Before heading the Maui Invitational, Michigan head coach John Beilein said the Wolverines “weren’t a good team yet” but they are getting better.
After a heartbreaking loss to LSU in the opener of the tournament U-M let get away, the Wolverines were able to close out the game against VCU and maybe figured something out.
North Carolina made sure to open those questions again.
U-M played right with the Tar Heels until the closing minutes of the first half when UNC pushed out an 11-0 run and never looked back.
Then U-M returned to the Crisler Center and played some of its best basketball against Indiana to win by double figures, starting hot and controlling the game throughout.
So when the Wolverines started off by opening a 20-point advantage against Ohio State last Monday, Dec. 4, with 1:31 to play in the first half, it looked like the Wolverines had something figured out.
Instead the Buckeyes ended the half on a 7-0 run, which led to a 26-3 run to guide a comeback and beat U-M 71-62 in Columbus.
Then Saturday came and another part of the series Beilein called “the hardest five-game stretch he’s had at Michigan” continued with UCLA.
U-M made self-inflicted errors throughout the game, but UCLA countered with many of their own and the Wolverines completed a 15-point second half comeback to win in overtime.
Are you seeing a trend here?
U-M has shown flashes of some very effective basketball and at other times has shown flashes of some of the worst basketball by a Beilein coached team.
It’s hard to figure out what is making this team go, but it might just be mentally.
Go back and look at the tape. When U-M forward Duncan Robinson missed a layup and Theo Pinson made one on the other end just seven seconds later, UNC went on an 11-0 run nearing halftime and never looked back.
Against OSU, Buckeye’s Jae’Sean Tate slammed down a monster dunk with 43 seconds to go in the first half, ending on a 7-0 run which eventually continued into the debacle Michigan had.
For both of those unique sequences, the crowd nearly took the roof off the building and the home teams fed off of it.
U-M has done the same thing with its home court advantage.
When U-M guard Zavier Simpson had a Trey Burke-esque steal in the closing seconds against the Bruins to help lead them to overtime, arguably the Crisler Center’s best crowd of the 2017-18 season was given new life and U-M used it as an advantage throughout the remainder of the game.
Tonight, when the Wolverines finish off this daunting five game portion of their schedule against Texas (6-2), that crowd won’t be there. It will be the five faces on the floor and along the U-M bench that will be cheering for the Wolverines.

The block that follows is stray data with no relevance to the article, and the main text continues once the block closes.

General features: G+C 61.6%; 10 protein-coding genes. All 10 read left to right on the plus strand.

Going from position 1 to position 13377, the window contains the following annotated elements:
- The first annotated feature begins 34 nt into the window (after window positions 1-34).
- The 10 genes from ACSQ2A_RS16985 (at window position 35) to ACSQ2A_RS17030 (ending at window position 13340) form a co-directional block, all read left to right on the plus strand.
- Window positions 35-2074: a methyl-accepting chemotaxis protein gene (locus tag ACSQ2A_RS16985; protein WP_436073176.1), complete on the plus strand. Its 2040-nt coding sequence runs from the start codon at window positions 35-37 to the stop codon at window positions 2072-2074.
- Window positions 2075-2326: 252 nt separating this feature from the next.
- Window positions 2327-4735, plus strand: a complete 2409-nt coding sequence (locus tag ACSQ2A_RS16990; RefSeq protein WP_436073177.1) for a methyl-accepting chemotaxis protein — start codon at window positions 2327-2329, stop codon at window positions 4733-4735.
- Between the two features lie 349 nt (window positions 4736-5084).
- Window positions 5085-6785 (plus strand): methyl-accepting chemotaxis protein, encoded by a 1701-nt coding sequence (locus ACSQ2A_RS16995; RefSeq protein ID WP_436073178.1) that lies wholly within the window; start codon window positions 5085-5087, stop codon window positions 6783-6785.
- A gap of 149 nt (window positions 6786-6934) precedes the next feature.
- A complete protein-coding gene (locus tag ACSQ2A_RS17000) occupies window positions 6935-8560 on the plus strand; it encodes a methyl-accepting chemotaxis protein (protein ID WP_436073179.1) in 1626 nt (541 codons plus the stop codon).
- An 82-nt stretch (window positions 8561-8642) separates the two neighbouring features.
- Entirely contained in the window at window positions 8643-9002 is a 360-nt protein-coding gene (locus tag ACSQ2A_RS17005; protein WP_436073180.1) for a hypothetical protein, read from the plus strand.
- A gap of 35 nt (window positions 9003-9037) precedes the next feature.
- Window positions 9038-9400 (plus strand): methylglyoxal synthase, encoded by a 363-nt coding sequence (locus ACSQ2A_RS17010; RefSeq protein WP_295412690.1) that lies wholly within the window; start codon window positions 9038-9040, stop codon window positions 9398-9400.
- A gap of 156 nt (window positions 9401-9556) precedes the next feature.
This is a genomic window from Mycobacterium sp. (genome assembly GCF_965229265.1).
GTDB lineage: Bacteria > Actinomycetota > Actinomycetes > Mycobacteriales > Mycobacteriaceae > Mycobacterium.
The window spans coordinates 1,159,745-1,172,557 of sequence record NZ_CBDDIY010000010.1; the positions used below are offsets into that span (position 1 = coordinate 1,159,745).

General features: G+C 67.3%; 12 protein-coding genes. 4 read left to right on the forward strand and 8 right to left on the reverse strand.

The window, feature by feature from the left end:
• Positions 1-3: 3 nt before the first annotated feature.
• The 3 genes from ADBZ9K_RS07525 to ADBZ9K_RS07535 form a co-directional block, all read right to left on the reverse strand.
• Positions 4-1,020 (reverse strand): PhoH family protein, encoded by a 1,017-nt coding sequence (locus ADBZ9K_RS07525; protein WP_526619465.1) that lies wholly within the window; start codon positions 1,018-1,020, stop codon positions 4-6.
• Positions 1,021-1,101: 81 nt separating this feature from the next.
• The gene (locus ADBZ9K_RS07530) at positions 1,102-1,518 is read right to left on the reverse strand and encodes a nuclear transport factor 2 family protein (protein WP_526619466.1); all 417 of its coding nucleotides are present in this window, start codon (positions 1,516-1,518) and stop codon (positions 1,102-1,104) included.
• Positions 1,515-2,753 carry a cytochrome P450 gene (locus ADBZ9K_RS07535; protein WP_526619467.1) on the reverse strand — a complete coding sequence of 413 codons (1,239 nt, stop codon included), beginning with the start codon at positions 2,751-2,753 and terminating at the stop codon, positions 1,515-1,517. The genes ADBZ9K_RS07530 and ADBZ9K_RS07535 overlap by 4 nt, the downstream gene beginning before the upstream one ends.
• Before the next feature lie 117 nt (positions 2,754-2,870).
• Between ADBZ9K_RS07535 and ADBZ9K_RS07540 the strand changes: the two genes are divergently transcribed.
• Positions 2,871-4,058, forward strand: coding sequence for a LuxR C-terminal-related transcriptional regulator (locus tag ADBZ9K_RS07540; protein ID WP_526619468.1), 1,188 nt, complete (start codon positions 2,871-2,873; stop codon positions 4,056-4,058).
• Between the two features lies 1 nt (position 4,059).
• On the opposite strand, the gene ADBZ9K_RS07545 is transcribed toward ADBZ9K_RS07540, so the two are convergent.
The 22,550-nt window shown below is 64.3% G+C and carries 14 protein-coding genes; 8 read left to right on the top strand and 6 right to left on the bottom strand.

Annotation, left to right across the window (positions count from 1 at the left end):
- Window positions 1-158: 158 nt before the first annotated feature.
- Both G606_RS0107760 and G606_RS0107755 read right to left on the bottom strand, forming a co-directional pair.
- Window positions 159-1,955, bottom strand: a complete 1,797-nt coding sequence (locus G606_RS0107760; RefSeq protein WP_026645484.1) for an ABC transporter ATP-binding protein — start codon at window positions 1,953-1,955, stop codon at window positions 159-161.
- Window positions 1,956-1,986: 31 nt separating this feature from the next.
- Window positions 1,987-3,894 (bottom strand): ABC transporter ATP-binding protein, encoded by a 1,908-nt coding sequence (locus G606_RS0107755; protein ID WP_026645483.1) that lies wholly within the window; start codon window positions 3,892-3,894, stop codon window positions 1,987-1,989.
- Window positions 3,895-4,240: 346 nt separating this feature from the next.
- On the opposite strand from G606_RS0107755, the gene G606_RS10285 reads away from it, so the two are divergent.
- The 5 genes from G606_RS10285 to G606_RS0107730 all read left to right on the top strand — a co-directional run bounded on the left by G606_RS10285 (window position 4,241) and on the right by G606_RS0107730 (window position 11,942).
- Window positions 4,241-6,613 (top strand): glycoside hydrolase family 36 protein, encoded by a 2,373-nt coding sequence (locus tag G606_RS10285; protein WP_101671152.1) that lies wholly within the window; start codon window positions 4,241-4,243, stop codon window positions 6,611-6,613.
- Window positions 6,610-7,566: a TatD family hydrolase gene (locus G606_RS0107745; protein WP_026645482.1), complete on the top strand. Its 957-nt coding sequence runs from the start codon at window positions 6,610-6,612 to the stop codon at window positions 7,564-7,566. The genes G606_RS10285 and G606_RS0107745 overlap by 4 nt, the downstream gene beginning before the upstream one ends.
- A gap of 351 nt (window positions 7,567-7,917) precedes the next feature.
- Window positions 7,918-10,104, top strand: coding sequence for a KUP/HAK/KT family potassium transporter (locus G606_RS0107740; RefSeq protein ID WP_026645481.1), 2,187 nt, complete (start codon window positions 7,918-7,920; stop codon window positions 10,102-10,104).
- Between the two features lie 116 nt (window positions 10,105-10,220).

The rest of the crowd, will be a sea of burnt orange and white hoping to doom the Wolverines again.
Players like Charles Matthews and Moritz Wagner, who combined for 43 points last Saturday against UCLA will be looked to lead the charge again.
Slumping seniors Muhammad-Ali Abdur-Rahkman and Robinson will be called on once again to find themselves in tough situations. Simpson and freshman guard Eli Brooks will be used to play beyond their years in the early season.
It’s just the best rotation U-M has and it’s what Beilein continues to go back to.
The Longhorns will be without their best shooter and leading scorer, sophomore guard Andrew Jones, for the game and have struggled to shoot the ball this season.
However, UT had the defense that fell in the top-25 a season ago and added Mo Bamba who is one of the nations best rim protectors. The Longhorns are blocking 16.8 percent of their opponents two-point shots (14th) and an opponent 43.2 percent effective field goal percentage (14th).
Nevertheless, buckets won’t be easy to come by tonight for the Wolverines even if the Longhorns struggle without their star underclassman.
Tonight, it will be about how U-M reacts to adversity against a quality opponent when they lose a lead or UT makes a big play and amplifies the crowd.
It will be about ending this five-game stretch on a winning note. It will be about helping U-M’s NCAA tournament RPI with a quality road win.
But maybe most importantly, it will finally be figuring out what the “leaders” on U-M’s team can handle away from Ann Arbor.